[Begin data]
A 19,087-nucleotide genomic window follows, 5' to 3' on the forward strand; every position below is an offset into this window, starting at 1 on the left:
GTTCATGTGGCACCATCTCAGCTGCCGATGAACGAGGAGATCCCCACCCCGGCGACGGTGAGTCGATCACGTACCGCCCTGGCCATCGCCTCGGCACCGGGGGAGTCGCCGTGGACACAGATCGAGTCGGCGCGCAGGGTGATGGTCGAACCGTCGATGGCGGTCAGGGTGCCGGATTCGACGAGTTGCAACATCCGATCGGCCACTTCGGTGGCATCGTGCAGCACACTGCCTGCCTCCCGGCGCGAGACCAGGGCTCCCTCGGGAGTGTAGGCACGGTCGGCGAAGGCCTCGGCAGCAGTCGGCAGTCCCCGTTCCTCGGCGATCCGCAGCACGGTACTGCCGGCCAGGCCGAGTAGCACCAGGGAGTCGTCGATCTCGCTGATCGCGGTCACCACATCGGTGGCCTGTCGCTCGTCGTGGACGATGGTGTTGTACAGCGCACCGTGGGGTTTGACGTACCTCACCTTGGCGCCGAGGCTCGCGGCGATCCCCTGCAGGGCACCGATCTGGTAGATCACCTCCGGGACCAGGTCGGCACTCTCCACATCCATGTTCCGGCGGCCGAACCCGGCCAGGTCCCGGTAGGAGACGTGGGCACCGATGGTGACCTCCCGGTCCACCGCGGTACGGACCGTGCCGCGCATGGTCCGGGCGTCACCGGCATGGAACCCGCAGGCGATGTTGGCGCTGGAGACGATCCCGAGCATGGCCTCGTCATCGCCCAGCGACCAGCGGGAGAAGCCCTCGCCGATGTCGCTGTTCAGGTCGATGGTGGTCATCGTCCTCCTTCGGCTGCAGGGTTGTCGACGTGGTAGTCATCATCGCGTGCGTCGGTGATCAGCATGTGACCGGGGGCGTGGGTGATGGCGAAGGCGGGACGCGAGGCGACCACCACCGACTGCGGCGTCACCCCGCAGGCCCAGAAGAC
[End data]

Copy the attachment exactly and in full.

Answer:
A 19,087-nucleotide genomic window follows, 5' to 3' on the forward strand; every position below is an offset into this window, starting at 1 on the left:
GTTCATGTGGCACCATCTCAGCTGCCGATGAACGAGGAGATCCCCACCCCGGCGACGGTGAGTCGATCACGTACCGCCCTGGCCATCGCCTCGGCACCGGGGGAGTCGCCGTGGACACAGATCGAGTCGGCGCGCAGGGTGATGGTCGAACCGTCGATGGCGGTCAGGGTGCCGGATTCGACGAGTTGCAACATCCGATCGGCCACTTCGGTGGCATCGTGCAGCACACTGCCTGCCTCCCGGCGCGAGACCAGGGCTCCCTCGGGAGTGTAGGCACGGTCGGCGAAGGCCTCGGCAGCAGTCGGCAGTCCCCGTTCCTCGGCGATCCGCAGCACGGTACTGCCGGCCAGGCCGAGTAGCACCAGGGAGTCGTCGATCTCGCTGATCGCGGTCACCACATCGGTGGCCTGTCGCTCGTCGTGGACGATGGTGTTGTACAGCGCACCGTGGGGTTTGACGTACCTCACCTTGGCGCCGAGGCTCGCGGCGATCCCCTGCAGGGCACCGATCTGGTAGATCACCTCCGGGACCAGGTCGGCACTCTCCACATCCATGTTCCGGCGGCCGAACCCGGCCAGGTCCCGGTAGGAGACGTGGGCACCGATGGTGACCTCCCGGTCCACCGCGGTACGGACCGTGCCGCGCATGGTCCGGGCGTCACCGGCATGGAACCCGCAGGCGATGTTGGCGCTGGAGACGATCCCGAGCATGGCCTCGTCATCGCCCAGCGACCAGCGGGAGAAGCCCTCGCCGATGTCGCTGTTCAGGTCGATGGTGGTCATCGTCCTCCTTCGGCTGCAGGGTTGTCGACGTGGTAGTCATCATCGCGTGCGTCGGTGATCAGCATGTGACCGGGGGCGTGGGTGATGGCGAAGGCGGGACGCGAGGCGACCACCACCGACTGCGGCGTCACCCCGCAGGCCCAGAAGAC